Viaticals, Life Settlements and STOLIs… sound Russian but they are not!

Over the years, many clients have brought investments in life insurance policies to our attention as these have become popular as alternative investment funds. We have always been skeptical of the payouts and liquidity issues, but now two new court rulings show additional risks are involved. Investor beware!

In light of two recent rulings by the Delaware Supreme Court, hedge funds and other investors will need to do their diligence to ensure that their investments abide by certain US state laws. And in any event, they should be prepared for insurance companies to increasingly challenge life insurance policies that are assigned by the insured for the benefit of third party investors.

Both cases decided by the Delaware Supreme Court involve an investment vehicle established by Deutsche Bank AG named the GIII Accumulation Trust. In each case an individual purchased a life insurance policy as part of what the life insurance companies alleged to be a stranger originated life insurance (“STOLI”) scheme, where the individual (through a trust) sold his beneficial interest to GIII shortly after purchasing the policy. The insurance companies attempted to void the applicable insurance policy as an illegal contract wagering on human life.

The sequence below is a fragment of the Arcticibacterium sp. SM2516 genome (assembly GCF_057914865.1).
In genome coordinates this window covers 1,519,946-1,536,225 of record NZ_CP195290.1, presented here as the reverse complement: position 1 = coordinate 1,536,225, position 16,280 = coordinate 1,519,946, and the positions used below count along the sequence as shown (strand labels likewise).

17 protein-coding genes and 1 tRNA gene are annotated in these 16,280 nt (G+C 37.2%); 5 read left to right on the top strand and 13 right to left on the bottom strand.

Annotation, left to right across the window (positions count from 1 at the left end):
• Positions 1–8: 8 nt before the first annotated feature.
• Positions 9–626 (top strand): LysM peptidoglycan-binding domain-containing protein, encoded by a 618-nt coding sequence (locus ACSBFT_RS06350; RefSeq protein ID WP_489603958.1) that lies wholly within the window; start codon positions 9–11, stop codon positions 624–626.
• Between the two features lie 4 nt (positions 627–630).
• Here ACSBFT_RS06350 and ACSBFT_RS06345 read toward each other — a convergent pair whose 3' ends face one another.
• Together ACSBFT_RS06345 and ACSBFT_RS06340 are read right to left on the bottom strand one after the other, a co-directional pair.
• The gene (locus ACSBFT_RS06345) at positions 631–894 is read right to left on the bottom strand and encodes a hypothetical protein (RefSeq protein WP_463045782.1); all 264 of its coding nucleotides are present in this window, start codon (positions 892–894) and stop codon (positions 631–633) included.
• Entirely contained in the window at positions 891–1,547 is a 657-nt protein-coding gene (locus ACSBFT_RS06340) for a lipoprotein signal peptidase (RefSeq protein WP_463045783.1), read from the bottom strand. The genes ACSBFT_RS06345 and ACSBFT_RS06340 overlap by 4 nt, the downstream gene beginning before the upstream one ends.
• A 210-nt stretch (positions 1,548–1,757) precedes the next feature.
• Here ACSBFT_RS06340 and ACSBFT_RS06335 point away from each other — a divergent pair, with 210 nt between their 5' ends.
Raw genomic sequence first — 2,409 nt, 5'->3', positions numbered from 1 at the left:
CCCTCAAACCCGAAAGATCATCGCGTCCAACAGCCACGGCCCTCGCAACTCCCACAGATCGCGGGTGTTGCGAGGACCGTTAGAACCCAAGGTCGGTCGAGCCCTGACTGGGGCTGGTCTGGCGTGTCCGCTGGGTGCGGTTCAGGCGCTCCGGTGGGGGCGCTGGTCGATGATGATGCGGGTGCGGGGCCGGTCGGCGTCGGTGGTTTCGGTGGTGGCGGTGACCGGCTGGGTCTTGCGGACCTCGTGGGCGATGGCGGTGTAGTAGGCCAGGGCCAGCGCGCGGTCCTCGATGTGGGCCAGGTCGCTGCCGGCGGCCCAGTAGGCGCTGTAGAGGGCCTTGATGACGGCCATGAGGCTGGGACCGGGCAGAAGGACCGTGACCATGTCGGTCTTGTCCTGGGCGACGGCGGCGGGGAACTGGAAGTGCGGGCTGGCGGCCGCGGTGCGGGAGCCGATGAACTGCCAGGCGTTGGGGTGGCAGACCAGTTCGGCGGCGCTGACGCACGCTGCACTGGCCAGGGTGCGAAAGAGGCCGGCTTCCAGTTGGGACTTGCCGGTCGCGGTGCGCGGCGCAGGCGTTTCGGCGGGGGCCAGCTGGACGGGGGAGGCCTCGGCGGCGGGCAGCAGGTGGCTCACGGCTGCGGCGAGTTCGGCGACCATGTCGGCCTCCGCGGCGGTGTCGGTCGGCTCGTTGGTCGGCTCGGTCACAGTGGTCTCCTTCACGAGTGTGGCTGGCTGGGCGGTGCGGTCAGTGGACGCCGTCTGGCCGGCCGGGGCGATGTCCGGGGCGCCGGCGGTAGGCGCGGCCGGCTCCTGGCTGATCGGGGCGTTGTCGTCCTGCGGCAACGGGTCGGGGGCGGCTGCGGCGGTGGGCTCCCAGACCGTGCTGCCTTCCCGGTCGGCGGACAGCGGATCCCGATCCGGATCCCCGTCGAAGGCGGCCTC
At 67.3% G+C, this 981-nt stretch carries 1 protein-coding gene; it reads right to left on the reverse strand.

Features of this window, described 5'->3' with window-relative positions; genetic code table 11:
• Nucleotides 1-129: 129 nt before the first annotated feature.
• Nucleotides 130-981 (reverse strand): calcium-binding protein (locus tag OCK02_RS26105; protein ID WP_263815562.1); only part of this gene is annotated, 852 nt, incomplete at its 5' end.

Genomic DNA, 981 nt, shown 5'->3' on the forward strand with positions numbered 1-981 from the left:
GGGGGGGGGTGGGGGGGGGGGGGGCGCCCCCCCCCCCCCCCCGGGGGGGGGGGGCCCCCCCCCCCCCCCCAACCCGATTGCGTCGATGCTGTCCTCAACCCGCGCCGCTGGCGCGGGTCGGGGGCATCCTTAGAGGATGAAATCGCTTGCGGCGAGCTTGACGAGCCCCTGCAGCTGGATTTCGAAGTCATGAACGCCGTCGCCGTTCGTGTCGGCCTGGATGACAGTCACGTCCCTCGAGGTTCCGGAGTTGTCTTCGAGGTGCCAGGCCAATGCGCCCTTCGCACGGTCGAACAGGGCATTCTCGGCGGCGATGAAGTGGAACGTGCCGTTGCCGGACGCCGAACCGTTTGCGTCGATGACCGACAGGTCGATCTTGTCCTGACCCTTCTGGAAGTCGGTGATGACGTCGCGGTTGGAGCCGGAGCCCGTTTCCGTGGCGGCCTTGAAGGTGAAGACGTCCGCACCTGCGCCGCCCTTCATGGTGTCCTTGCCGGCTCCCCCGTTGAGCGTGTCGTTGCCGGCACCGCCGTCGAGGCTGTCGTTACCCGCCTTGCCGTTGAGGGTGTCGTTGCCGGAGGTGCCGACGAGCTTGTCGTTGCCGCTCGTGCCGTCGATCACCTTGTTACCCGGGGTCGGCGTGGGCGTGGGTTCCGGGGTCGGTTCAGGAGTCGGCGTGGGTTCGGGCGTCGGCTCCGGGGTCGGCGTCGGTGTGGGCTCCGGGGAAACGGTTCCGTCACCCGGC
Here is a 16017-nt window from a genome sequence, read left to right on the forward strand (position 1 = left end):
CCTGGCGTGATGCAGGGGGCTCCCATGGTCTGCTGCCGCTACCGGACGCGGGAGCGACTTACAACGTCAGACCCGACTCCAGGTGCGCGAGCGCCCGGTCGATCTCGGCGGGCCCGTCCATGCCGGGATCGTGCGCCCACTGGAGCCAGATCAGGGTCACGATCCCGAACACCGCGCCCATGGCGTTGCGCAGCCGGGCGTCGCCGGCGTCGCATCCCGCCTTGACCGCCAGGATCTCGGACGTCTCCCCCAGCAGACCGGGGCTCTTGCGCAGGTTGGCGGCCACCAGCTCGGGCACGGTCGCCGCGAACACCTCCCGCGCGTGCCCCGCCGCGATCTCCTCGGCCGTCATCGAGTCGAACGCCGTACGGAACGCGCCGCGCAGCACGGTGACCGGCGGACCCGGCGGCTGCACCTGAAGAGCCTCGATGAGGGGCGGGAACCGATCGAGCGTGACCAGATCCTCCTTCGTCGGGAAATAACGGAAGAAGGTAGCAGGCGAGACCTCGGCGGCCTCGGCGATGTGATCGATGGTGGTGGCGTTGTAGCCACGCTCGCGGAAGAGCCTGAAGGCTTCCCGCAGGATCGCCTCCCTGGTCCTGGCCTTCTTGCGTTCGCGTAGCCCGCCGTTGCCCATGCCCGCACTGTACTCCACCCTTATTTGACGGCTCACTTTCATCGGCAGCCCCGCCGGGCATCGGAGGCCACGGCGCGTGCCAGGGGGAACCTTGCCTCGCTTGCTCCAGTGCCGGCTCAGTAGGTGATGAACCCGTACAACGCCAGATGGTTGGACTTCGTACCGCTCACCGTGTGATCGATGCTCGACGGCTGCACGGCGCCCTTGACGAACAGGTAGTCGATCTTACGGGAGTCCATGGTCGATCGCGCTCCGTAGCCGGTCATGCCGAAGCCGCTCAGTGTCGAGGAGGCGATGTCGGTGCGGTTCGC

In each case, the Delaware Supreme Court ruled that a life insurer can contest the validity of a life insurance policy based on a lack of insurable interest, even after the two year contestability period set out under Delaware law. The court reached this result on the basis that life insurance contracts that lack an insurable interest are void ab initio as a violation of public policy against wagering (as opposed to voidable, which would implicate the two year contestability period).

For investors in what may be deemed to be STOLI transactions, the court’s decisions introduce a new element of risk, particularly where life insurance policies are pooled in securitization vehicles and may be difficult to diligence. Under the Delaware court’s decisions, it is clear that insurance companies may seek to void any STOLI policy that is found to lack an insurable interest.

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